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Opinion & Analysis

The Wedge Guy: A tale of two tours



If any of you watched much golf on TV this past weekend, you could have seen a complete contradiction of what golf was, is, and has become. I’m talking about the stark difference between the PGA Tour and LPGA Tour. This reflection is somewhat of a follow up to what I’ve been writing about the past couple of weeks. I promise to move on to more tips to help you improve your scoring next week!

On the one hand, we saw the PGA Tour professionals simply pummel TPC Summerlin. The winning score was 23 under par, and three players tied at that figure. If you watched, these amazingly long-hitting professionals made mincemeat of what is not an overly easy track. But is it really “23 under par” when all par fives were reachable in two with a mid- or short iron? Or when two of the par fours are driveable? Even with an iron in one case for DeChambeau?

We now are witnessing an acceleration of the evolution of golf at the highest level. It is no longer about controlling the flight of the golf ball, hitting fairways and greens. No, now the game belongs to the most powerful. These are highly tuned athletes who generate enormous clubhead speeds…throughout the bag. They can drive it out of sight, muscle wedges out of deep rough, their short games are magical, and the greens roll as smooth as pool tables. Give them green-reading books and caddies, and there is no end in sight into how they can bring any golf course to its knees, apparently.

It will certainly be interesting to watch how Augusta National holds up to this “new game” in only a few weeks.

In contrast, the LPGA stars took on a classic example of golf course architecture in Aronimink, outside Philadelphia. In the lead up to the event, many were talking about hitting fairway woods and hybrids to many par fours and even some par-threes. There was no question they had to use every club in their bags to challenge this fabulous Donald Ross layout.

And the winner, Sei Young Kim, put on a simply amazing display of shotmaking and ball control–I hope you got to see some of it. Over and over again, she hit approach shots that covered the flag, and it didn’t seem to matter whether she was hitting wedge, 7-iron, or even longer. She was on fire with ball control we just don’t see much of anymore.

The point of this comparison is not to throw shade on the PGA Tour or its professionals. The TV audience apparently wants to see this kind of pummeling of golf courses every week. I just don’t see how we rank-and-file golfers can learn anything from watching this. Unless you are going to go to the gym and change your body like Bryson and all the others are doing . . . Unless you are going to spend countless hours fine-tuning your short game . . . unless you are going to spend endless practice time on the putting green . . . well, this just isn’t the game we all play, no more than NASCAR represents our daily driving.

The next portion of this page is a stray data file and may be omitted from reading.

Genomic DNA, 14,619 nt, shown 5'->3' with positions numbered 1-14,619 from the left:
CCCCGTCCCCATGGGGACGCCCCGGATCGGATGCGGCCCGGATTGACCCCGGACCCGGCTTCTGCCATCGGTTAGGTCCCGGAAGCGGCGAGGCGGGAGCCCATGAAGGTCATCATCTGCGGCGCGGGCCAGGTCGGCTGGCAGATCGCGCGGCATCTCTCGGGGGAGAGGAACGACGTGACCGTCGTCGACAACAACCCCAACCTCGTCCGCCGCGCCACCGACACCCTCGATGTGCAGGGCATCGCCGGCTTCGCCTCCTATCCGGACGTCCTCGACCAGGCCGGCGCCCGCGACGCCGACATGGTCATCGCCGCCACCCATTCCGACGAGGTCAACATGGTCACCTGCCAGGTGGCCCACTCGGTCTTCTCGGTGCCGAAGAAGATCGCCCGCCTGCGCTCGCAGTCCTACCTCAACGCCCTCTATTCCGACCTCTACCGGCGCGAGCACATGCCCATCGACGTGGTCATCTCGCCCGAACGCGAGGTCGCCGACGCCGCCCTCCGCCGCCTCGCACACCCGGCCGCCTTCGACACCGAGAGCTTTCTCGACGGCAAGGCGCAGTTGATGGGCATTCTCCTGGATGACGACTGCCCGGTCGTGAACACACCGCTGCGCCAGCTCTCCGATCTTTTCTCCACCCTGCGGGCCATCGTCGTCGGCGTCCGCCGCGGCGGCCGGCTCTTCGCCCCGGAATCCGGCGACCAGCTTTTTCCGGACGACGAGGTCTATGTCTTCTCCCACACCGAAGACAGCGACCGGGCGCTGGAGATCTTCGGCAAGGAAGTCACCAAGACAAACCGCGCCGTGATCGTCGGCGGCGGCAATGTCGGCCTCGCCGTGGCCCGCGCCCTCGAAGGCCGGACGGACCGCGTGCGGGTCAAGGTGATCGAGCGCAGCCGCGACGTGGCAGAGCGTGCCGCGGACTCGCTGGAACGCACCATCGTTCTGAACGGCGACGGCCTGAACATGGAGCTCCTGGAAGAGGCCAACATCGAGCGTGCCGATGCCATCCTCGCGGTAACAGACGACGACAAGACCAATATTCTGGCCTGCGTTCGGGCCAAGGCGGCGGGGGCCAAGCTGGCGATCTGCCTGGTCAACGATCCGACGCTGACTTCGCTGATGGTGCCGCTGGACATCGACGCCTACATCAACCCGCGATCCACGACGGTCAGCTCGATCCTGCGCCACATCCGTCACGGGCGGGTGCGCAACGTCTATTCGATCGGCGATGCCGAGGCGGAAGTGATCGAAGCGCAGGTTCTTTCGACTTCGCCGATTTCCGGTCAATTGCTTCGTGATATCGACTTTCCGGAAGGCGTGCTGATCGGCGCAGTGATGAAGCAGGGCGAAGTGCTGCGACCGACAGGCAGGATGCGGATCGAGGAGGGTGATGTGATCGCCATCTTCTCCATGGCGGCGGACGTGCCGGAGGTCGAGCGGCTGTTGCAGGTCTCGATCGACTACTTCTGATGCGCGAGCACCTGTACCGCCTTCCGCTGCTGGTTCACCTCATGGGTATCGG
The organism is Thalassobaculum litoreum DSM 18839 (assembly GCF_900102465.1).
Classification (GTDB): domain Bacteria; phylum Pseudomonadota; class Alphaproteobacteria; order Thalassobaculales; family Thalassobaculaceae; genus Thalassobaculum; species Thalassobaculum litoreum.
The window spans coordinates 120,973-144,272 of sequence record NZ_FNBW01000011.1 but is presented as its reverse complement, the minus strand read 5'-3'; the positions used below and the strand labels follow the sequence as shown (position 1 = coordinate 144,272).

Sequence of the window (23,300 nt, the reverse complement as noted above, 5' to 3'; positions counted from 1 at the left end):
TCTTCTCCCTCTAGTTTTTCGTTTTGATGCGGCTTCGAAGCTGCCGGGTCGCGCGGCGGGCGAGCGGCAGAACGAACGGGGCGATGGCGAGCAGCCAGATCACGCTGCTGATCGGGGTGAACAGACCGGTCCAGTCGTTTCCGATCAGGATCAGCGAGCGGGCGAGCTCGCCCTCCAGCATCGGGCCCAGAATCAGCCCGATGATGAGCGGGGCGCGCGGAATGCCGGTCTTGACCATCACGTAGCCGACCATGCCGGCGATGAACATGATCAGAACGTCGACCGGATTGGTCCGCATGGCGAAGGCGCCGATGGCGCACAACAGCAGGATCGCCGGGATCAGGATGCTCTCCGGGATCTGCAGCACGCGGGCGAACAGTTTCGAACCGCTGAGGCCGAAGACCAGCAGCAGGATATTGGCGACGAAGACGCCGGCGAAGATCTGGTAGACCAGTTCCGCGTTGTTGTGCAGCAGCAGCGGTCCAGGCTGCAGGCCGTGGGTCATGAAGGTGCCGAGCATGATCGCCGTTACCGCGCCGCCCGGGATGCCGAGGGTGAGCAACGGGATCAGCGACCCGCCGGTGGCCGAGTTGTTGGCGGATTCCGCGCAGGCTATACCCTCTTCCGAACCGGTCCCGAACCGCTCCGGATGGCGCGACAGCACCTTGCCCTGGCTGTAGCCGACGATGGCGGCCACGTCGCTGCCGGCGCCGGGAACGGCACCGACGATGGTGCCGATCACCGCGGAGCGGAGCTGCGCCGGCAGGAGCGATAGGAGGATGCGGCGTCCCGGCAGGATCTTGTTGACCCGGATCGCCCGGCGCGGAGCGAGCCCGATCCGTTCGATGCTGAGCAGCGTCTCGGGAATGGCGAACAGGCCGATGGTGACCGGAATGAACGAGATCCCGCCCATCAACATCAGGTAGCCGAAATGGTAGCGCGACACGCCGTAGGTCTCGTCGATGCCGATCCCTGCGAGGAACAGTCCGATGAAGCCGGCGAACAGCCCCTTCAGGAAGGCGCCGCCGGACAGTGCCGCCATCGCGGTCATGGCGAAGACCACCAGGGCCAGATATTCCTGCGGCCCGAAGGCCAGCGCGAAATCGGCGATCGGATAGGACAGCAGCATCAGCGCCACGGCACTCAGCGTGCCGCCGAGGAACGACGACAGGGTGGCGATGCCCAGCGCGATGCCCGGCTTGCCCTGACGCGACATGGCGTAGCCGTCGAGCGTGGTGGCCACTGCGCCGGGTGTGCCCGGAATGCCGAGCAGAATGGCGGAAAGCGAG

Again, if that appeals to you, get after it. But if you really want to see golf played masterfully at a level closer to your own, I suggest you tune in to the LPGA and watch these ladies showcase their skills.

You will see methodical pre-shot routines, swing rhythm, pacing, and sequencing that is almost perfect. And you will see just as magical scoring skills around the greens, executed by female athletes who have club-to-club distances much closer to your own.

Honestly, it’s the way the men’s game was played not all that long ago. Did you know, for example, Johnny Miller shot 63 on the last day to win the 1973 U.S. Open, hitting only a few approach shots with less than a 6-iron. I remember it like it was yesterday… Masterful.

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Terry Koehler is a fourth generation Texan, a native of a small South Texas town and a graduate of Texas A&M University. He has had a most interesting 40-year career in the golf industry. He has created five start-up companies, ranging from advertising agencies to golf equipment companies. You might remember Reid Lockhart, EIDOLON, SCOR, or his leadership of the reintroduction of Ben Hogan to the golf equipment industry in 2014. For almost 25 years, his wedge designs have stimulated other companies to slightly raise the CG and improve wedge performance. He has just announced the formation of Edison Golf Company and the new Edison Forged wedges, which have been robotically proven to significantly raise the bar for wedge performance. Terry serves as Chairman and Director of Innovation for Edison Golf, which can be seen at Terry has been a prolific equipment designer of over 100 putters and several irons, but many know Koehler as simply “The Wedge Guy”, as he authored over 700 articles on his blog by that name from 2003-2010.



  1. Rwj

    Oct 14, 2020 at 8:16 pm

    The first couple days of the LPGA tourny was setup difficult. The weekend was lightened up for a major. They moved up tee boxes and flags werent as tucked. The wet conditions should have made it long and over par, but they adjusted to help

  2. 8thehardway

    Oct 14, 2020 at 3:12 pm